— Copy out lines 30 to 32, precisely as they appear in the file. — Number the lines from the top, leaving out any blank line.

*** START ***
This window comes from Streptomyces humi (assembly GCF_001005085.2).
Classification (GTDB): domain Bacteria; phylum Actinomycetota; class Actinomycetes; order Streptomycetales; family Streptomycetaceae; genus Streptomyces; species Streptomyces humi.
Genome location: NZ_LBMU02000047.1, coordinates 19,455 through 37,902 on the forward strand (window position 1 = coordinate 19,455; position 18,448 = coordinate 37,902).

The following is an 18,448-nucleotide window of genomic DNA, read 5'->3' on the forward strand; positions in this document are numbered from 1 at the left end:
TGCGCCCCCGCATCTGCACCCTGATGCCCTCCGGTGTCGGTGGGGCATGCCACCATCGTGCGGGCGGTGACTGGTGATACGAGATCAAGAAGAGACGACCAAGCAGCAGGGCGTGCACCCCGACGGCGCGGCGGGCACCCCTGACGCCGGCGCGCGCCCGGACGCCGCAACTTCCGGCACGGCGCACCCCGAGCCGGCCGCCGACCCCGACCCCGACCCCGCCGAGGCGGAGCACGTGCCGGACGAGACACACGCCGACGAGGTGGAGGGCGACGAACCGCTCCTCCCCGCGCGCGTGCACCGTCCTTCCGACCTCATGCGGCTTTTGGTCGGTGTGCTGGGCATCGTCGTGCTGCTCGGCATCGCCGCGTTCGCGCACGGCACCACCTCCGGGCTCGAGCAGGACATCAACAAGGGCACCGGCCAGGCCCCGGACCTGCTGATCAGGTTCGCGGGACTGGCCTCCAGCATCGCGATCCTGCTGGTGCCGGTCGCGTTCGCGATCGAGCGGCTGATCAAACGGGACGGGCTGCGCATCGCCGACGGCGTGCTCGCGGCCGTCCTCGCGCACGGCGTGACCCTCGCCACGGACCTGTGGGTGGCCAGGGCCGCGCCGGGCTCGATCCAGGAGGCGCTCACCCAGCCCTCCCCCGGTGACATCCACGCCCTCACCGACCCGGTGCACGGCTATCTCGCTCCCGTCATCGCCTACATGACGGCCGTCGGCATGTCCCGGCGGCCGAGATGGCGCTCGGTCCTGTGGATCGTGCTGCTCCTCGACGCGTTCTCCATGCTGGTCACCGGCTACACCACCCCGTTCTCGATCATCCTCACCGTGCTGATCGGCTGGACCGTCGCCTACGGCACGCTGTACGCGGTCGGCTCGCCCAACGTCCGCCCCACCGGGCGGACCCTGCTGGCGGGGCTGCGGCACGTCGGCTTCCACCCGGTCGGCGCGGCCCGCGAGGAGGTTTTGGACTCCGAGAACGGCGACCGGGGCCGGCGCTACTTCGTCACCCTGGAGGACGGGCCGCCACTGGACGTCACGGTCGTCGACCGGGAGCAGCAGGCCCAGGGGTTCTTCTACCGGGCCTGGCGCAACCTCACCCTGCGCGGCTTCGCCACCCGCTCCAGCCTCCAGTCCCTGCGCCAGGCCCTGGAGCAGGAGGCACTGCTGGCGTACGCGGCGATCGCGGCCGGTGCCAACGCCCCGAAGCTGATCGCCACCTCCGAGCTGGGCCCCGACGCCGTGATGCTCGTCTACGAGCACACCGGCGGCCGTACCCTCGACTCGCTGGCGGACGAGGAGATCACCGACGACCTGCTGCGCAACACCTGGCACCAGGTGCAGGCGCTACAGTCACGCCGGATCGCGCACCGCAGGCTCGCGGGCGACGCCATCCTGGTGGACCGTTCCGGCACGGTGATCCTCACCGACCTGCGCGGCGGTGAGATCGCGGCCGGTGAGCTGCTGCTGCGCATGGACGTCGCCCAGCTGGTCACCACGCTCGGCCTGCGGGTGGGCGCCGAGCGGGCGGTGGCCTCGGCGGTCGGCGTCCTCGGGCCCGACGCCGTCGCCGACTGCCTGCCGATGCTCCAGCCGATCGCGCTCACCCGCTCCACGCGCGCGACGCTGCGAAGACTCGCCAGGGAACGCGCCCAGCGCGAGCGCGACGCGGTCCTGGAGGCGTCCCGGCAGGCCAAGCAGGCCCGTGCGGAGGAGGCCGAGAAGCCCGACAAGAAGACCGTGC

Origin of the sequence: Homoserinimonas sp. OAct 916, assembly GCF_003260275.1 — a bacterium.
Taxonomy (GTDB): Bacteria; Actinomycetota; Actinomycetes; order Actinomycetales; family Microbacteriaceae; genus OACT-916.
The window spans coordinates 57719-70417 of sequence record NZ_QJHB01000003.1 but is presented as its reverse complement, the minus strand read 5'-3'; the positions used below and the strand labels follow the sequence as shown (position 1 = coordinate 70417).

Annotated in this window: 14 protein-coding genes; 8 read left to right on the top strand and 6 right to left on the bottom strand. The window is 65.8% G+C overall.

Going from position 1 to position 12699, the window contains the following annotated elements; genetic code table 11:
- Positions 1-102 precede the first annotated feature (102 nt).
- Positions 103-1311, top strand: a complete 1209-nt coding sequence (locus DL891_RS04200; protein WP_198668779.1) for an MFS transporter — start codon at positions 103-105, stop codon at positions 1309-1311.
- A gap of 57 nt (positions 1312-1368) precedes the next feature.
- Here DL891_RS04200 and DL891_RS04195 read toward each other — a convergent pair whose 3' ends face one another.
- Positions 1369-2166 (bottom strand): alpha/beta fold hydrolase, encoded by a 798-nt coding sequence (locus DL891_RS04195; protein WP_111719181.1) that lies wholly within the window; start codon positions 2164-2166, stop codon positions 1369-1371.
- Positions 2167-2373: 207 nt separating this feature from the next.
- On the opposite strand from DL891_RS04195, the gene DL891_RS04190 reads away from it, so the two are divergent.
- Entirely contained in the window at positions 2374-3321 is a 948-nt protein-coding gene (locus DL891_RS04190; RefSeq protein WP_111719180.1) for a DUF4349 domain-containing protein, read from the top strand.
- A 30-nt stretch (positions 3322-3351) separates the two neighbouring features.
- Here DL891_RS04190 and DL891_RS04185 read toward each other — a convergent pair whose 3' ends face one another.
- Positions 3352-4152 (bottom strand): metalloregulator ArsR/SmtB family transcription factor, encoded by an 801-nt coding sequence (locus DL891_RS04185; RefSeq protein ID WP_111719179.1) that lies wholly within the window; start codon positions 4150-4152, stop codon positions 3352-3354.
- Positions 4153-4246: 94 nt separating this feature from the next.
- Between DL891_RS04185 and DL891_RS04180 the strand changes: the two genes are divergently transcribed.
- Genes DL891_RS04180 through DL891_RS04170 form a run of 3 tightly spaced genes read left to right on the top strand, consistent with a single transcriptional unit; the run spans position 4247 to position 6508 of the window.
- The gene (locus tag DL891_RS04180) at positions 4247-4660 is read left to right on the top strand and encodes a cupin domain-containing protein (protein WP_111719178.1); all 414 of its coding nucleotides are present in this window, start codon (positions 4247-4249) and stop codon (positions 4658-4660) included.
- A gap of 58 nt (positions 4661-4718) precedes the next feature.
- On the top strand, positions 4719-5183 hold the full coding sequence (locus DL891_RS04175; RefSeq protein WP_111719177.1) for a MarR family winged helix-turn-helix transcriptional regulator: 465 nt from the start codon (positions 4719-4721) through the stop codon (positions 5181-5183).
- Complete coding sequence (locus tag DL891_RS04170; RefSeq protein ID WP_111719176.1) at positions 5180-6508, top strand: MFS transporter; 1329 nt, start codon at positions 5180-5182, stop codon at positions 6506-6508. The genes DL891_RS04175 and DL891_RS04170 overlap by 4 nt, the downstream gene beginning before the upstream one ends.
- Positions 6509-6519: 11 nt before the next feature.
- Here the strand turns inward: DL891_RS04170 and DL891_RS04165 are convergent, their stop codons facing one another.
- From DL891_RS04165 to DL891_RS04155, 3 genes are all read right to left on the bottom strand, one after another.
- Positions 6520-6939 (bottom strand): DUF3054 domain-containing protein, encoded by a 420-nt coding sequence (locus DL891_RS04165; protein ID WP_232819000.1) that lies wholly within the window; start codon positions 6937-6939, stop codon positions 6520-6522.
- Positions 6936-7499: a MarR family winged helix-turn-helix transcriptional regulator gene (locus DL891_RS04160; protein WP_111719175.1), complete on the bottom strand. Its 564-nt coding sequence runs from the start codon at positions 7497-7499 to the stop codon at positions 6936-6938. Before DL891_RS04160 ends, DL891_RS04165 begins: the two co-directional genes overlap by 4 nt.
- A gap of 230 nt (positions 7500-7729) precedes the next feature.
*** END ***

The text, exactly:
- Here the strand turns inward: DL891_RS04170 and DL891_RS04165 are convergent, their stop codons facing one another.
- From DL891_RS04165 to DL891_RS04155, 3 genes are all read right to left on the bottom strand, one after another.
- Positions 6520-6939 (bottom strand): DUF3054 domain-containing protein, encoded by a 420-nt coding sequence (locus DL891_RS04165; protein ID WP_232819000.1) that lies wholly within the window; start codon positions 6937-6939, stop codon positions 6520-6522.